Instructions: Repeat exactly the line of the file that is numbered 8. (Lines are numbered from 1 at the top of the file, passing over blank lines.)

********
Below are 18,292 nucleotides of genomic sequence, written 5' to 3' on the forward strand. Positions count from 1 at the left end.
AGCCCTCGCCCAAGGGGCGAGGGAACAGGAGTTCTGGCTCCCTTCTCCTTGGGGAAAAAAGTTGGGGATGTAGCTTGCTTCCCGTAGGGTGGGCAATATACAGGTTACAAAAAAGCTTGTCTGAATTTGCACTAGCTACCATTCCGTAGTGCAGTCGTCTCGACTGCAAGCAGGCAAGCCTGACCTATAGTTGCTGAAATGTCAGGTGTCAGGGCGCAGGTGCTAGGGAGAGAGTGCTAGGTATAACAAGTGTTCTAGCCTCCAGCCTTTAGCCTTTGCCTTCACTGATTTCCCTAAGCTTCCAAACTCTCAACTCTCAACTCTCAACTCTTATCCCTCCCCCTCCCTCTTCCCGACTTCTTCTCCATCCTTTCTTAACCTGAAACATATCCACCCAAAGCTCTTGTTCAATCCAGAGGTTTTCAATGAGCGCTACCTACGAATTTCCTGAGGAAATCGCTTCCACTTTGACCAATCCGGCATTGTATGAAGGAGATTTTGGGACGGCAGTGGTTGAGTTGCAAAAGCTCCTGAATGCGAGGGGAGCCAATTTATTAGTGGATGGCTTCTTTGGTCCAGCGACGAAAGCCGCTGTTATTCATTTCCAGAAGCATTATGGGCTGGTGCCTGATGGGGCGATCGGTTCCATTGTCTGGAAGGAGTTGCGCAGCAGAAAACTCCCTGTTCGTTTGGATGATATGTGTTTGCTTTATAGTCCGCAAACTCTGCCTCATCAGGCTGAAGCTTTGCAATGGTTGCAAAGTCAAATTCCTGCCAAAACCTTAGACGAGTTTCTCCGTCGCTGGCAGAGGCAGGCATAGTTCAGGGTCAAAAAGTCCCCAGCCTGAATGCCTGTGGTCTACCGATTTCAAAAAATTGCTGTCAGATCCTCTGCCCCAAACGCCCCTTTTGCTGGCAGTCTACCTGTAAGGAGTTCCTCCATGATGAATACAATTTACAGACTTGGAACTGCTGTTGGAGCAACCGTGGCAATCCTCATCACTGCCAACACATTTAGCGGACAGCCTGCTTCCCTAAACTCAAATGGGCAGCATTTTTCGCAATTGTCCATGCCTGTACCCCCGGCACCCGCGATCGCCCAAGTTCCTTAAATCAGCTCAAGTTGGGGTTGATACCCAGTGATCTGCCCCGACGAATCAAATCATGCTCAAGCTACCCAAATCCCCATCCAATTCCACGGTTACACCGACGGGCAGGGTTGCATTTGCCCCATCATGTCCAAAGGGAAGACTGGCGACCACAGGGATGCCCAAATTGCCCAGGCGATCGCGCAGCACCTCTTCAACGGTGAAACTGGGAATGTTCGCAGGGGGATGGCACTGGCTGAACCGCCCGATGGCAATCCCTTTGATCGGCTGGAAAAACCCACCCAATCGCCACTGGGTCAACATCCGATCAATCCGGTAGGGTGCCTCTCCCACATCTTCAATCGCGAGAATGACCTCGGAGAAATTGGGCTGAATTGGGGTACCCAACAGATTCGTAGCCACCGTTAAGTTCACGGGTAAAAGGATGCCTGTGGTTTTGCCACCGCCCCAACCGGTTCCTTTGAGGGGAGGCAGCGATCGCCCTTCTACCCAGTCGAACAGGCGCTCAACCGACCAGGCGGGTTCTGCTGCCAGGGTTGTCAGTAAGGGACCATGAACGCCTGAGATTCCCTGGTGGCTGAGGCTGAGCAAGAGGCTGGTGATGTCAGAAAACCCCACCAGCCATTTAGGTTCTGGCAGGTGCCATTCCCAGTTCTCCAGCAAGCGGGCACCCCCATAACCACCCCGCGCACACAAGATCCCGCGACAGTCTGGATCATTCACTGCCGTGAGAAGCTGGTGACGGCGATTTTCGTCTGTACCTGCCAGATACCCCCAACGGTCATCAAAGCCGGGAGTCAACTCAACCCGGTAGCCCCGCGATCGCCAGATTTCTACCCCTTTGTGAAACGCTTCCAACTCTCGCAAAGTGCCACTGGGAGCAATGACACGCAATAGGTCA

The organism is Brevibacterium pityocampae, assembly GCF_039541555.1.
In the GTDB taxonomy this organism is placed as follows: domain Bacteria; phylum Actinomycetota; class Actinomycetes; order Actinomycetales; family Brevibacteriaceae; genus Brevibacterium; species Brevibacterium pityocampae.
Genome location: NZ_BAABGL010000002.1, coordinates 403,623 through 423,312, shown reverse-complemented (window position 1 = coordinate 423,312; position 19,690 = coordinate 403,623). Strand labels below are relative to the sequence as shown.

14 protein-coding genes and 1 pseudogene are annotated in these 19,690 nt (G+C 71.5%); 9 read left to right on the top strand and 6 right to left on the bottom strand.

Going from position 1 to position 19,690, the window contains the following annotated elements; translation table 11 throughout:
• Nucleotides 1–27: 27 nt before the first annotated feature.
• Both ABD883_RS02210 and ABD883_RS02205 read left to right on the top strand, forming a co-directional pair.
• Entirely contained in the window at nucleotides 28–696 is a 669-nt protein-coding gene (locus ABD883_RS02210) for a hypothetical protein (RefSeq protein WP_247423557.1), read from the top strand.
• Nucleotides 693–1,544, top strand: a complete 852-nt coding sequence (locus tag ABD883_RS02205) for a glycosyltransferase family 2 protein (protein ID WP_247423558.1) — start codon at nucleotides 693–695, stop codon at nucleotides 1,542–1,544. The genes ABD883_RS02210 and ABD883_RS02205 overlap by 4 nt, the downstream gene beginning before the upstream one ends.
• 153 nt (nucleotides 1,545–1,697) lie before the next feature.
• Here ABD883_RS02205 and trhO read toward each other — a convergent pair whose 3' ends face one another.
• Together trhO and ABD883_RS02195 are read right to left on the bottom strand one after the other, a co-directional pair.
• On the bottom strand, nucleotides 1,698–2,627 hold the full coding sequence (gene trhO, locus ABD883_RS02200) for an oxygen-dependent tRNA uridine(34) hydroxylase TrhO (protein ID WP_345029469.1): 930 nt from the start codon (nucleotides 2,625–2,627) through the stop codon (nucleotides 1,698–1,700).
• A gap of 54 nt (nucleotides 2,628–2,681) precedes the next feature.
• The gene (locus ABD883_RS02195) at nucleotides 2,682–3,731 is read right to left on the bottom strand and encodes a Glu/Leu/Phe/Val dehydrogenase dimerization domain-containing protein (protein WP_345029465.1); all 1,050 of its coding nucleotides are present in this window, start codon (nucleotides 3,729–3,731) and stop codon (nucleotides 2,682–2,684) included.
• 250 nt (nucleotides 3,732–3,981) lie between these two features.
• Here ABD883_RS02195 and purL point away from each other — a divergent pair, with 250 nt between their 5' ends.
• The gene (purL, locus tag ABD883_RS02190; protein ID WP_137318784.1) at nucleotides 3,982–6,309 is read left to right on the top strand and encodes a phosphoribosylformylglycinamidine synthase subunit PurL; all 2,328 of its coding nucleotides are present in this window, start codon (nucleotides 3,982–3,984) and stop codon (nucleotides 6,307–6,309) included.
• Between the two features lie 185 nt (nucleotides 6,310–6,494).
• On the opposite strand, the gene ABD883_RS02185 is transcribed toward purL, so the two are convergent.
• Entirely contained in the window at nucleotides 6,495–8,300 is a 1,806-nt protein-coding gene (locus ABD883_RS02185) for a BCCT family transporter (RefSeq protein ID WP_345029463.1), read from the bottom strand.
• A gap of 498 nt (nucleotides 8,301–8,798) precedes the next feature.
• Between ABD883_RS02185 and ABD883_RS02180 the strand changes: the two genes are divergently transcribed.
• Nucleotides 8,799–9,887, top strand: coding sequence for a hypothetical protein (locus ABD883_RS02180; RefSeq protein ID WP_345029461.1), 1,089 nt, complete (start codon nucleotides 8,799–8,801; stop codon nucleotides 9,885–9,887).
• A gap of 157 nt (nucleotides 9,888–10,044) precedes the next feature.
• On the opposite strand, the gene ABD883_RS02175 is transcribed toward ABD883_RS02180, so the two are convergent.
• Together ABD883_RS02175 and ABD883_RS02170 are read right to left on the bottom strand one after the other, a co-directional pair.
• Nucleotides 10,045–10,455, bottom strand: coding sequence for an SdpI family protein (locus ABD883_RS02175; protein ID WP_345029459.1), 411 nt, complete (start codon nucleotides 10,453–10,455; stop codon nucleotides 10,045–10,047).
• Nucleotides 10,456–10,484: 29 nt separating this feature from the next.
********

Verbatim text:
• Nucleotides 1–27: 27 nt before the first annotated feature.